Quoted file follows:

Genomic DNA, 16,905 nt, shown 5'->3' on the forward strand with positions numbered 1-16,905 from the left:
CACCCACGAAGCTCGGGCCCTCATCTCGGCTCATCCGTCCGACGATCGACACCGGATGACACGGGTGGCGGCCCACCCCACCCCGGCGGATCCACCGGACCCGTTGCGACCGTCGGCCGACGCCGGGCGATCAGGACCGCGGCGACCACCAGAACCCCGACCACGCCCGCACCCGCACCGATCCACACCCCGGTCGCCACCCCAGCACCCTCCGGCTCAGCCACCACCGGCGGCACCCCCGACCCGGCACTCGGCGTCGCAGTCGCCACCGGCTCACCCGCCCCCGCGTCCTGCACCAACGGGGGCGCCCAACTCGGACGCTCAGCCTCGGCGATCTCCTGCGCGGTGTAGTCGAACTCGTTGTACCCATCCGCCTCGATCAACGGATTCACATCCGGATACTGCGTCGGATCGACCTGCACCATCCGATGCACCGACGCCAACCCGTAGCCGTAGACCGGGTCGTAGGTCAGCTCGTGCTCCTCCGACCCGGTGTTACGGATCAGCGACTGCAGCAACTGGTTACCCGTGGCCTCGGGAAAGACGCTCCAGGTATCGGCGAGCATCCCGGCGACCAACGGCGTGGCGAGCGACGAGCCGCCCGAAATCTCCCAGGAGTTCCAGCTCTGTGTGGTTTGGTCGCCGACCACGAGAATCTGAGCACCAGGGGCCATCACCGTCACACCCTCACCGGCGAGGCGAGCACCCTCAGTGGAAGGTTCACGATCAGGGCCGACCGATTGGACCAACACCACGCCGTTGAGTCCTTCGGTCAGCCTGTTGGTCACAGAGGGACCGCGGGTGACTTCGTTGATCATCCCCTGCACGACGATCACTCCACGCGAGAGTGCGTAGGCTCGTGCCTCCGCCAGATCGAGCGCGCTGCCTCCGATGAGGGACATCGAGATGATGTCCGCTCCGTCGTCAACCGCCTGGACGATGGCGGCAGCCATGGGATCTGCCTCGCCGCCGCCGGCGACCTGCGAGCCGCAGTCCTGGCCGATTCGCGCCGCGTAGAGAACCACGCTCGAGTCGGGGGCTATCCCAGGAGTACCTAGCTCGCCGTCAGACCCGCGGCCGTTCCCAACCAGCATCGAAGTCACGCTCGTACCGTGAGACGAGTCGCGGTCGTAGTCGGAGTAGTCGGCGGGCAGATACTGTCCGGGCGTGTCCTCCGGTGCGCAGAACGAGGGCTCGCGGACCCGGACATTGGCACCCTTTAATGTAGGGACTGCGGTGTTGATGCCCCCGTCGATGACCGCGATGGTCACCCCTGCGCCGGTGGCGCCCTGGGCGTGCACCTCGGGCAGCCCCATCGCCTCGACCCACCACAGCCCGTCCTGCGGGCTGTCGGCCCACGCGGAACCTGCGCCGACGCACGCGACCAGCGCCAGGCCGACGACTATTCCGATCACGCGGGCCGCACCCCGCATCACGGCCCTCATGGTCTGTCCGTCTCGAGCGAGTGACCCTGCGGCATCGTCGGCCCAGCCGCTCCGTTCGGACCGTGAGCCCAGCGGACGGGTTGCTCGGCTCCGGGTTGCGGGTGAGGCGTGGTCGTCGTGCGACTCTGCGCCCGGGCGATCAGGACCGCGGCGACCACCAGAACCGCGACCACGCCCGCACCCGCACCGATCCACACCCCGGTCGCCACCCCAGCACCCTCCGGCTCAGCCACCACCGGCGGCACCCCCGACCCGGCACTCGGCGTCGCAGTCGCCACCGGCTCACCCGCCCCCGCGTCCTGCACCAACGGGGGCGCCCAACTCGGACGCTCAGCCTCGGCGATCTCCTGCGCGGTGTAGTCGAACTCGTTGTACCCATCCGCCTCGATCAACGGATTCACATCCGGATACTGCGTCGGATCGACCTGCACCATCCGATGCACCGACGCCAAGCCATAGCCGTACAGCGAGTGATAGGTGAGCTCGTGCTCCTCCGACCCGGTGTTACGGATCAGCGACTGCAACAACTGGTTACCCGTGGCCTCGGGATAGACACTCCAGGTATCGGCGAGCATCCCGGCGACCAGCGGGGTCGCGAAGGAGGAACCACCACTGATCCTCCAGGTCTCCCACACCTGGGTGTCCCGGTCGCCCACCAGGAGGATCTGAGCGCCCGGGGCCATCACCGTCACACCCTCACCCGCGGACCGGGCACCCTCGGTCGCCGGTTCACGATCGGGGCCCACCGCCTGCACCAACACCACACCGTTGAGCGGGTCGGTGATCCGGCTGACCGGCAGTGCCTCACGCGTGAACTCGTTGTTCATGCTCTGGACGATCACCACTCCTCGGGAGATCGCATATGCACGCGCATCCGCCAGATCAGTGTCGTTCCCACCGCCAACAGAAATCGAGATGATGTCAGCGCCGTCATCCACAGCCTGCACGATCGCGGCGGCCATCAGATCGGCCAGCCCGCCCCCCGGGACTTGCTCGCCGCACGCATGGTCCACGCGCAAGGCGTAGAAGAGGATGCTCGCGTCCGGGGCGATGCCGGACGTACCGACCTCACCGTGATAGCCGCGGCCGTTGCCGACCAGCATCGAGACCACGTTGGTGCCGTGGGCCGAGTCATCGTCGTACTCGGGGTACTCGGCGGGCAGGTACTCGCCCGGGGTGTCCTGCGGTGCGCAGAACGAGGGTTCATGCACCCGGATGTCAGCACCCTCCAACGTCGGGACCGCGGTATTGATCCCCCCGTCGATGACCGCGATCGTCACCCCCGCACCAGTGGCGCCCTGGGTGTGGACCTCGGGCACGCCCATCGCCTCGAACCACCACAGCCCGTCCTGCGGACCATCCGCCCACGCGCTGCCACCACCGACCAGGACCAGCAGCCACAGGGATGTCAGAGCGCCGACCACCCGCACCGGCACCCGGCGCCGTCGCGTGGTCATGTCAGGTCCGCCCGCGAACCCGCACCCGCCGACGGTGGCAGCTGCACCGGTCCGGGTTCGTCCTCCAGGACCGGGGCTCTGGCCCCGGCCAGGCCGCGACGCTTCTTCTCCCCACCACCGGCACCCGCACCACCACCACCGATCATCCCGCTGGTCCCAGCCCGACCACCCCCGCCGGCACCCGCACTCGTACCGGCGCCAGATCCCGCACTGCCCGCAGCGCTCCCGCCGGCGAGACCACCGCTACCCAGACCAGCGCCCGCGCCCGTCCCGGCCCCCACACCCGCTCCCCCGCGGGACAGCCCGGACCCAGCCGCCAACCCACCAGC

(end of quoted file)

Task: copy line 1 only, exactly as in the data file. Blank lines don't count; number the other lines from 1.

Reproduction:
Genomic DNA, 16,905 nt, shown 5'->3' on the forward strand with positions numbered 1-16,905 from the left: